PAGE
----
After the Oakland Athletics posted a losing record in April, May and June, second baseman Jed Lowrie expected to be traded.
It made sense for the team to exchange productive veterans like Lowrie for prospects following last-place finishes in 2015 and 2016. Lowrie hit .292 with six home runs and 16 doubles over the first three months.
The 33-year-old watched the Athletics send top relievers Ryan Madson and Sean Doolittle to Washington. He saw ace Sonny Gray move to the Yankees for three minor leaguers. And just after the non-waiver deadline, he witnessed All-Star first baseman Yonder Alonso head to Seattle.
But Lowrie remained in Oakland, surrounded by the quiet aftermath of a busy trade period. No longer burdened by the stress of a potential move, he’s overcome a rocky July to regain the form that made him an asset earlier in the season.
“Before the non-waiver deadline, it was a distraction for me,” Lowrie said. “Everybody was talking about it. … I was happy when the deadline was over whether I got traded or not just so the distraction dissipated.”
Lowrie hit .220 in July and supplied just five extra-base hits — possibly tanking his trade value to an extent.
In 11 August contests, he’s batted .267 with seven extra-base hits.
He went 2-for-5 with two doubles and a pair of RBIs on Thursday against the Orioles. Then, he capped a 2-for-4 performance on Friday with a game-tying ground rule double to right-center field. The hit set up a go-ahead sacrifice fly from right fielder Chad Pinder.
Lowrie is tied for the major-league lead in doubles this season with 37 after delivering four against the Orioles.
“That’s my game,” Lowrie said. “It’s not like I’m gunning to be the leader, I just want to go out and continue to do the same thing I’ve been doing all year.”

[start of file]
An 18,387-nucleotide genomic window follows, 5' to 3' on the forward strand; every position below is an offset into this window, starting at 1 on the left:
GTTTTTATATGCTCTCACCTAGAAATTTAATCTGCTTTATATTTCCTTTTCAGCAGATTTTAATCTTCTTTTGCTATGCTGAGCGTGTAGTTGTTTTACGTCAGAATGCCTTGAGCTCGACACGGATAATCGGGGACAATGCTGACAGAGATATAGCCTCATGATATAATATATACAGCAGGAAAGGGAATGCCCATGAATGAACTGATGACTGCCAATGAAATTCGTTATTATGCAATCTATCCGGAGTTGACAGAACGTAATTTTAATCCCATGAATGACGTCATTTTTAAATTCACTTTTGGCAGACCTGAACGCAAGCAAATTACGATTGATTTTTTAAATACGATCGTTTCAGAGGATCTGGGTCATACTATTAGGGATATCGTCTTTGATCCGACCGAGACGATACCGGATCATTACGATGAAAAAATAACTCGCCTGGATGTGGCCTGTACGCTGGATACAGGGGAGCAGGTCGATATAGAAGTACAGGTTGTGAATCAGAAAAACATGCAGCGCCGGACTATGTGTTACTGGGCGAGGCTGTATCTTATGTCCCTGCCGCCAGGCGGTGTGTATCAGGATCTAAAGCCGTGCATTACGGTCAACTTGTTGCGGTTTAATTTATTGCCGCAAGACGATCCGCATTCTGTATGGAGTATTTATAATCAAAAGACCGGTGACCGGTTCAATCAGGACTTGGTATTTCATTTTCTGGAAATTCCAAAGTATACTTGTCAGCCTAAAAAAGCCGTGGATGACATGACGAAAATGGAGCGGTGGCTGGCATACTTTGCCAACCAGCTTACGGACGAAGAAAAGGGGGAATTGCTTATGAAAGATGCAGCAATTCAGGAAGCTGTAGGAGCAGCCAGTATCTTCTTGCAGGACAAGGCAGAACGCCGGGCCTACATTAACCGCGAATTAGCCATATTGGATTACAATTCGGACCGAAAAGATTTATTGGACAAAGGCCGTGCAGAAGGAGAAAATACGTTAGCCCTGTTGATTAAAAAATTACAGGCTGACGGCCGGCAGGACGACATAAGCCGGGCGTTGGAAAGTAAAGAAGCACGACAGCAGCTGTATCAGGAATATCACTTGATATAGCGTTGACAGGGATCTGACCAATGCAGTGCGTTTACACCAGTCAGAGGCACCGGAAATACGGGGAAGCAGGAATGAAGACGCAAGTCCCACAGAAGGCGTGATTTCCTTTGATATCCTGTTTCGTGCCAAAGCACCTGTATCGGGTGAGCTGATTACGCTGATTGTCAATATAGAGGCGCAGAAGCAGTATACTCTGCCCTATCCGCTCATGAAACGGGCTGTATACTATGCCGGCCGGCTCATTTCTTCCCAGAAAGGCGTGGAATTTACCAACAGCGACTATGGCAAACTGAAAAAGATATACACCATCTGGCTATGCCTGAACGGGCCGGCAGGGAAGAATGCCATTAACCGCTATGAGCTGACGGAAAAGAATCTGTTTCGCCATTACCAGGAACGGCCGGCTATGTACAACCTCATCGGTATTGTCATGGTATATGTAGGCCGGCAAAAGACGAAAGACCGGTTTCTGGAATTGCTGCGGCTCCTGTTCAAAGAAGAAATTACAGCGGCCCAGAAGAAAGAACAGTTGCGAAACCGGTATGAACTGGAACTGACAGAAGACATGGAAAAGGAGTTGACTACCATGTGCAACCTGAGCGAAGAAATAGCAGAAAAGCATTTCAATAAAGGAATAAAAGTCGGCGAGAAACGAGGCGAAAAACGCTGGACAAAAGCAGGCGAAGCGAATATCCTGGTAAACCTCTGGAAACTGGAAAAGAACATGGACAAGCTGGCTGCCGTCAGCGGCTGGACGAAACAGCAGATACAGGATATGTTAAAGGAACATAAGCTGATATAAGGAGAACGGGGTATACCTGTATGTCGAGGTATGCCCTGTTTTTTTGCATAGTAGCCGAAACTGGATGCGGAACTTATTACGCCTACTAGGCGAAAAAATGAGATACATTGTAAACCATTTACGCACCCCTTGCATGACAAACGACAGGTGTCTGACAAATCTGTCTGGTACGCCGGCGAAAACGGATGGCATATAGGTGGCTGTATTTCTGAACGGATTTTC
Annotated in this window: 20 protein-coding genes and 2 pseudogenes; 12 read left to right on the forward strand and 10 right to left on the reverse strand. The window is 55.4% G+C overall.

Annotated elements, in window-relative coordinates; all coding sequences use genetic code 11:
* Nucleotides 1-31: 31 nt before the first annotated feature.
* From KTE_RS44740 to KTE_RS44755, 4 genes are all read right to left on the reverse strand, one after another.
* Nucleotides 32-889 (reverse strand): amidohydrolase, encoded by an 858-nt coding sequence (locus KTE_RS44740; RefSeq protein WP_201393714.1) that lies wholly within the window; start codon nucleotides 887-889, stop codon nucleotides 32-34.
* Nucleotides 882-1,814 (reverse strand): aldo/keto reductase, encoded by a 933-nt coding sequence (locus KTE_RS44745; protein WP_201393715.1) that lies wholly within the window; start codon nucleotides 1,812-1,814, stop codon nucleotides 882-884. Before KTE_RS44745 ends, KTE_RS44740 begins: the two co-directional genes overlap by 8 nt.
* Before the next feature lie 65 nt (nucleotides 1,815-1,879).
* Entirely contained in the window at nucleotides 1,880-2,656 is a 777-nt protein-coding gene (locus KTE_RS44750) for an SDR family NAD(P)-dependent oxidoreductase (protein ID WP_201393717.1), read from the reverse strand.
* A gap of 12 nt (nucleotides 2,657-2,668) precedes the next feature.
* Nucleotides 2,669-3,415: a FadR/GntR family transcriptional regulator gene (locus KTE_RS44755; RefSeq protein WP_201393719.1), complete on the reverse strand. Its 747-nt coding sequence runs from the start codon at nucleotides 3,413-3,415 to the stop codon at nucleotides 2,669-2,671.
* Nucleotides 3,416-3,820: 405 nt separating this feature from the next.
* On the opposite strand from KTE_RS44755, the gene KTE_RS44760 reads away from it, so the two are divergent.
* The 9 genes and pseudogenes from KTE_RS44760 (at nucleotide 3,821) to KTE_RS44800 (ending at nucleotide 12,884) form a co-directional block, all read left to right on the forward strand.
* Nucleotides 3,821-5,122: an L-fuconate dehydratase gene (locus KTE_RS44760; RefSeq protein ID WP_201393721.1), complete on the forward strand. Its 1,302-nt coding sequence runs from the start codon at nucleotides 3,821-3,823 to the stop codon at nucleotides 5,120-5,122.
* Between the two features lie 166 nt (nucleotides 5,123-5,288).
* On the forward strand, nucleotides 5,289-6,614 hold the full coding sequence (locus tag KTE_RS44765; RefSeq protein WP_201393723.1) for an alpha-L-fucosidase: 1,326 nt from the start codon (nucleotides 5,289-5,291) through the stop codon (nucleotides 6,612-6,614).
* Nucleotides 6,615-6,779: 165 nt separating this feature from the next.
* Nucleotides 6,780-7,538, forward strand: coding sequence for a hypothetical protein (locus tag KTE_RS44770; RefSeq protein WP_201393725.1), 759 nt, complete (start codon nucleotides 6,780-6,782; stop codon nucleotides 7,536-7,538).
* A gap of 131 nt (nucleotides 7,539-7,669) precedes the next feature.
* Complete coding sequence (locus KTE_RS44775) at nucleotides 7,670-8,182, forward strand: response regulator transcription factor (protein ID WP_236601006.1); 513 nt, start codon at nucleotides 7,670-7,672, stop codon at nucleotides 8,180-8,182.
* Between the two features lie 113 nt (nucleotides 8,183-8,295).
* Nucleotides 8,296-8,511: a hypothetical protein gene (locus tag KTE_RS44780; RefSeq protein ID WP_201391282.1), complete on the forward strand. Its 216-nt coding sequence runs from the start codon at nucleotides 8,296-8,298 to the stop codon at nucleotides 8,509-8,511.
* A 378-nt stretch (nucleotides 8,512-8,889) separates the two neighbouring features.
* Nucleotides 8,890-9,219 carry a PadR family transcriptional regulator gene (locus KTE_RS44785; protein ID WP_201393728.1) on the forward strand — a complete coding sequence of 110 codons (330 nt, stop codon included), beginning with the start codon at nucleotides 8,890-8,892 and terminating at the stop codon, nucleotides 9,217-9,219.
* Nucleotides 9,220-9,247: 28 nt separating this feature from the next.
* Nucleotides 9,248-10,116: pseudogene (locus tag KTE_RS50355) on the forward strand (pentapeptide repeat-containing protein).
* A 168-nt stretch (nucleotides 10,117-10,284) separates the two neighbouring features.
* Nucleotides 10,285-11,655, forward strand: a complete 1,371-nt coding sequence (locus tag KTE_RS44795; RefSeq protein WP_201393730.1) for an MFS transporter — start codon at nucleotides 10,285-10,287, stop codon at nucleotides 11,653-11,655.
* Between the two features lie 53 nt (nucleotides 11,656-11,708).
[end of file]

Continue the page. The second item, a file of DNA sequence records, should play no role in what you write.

Along with outfielders Matt Joyce and Rajai Davis, Lowrie brings experience to a lineup stocked with players under the age of 30. He’s been the most productive member of the veteran group.
Rookies such as first baseman Matt Olson, who blasted three home runs against Baltimore this weekend, look to Lowrie as an example for how to approach hitting.
“Watching Jed at the plate, he’s so professional,” Olson said. “He knows how to go about his at-bats, he has a plan up there and he hits the mistakes you need to be successful in this game.”
This is also one of the few seasons Lowrie has remained healthy. For the third time in his career, he’s played in more than 100 games. The other two instances came in 2013 and 2014 during his first stint with the Athletics.
Between his on-field production and improved health, Lowrie’s $6 million team option for next year looks like a bargain. Free from daily trade rumors, he’s back in a groove at the plate and seemingly prepared to finish strong, even as teammates dealt over the past month compete elsewhere.
“He’s been through [the trade deadline] many times,” manager Bob Melvin said. “This is as healthy as he’s been, and he’s been able to go out there multiple days in a row, and he’s been as consistent as anyone we’ve had all year.”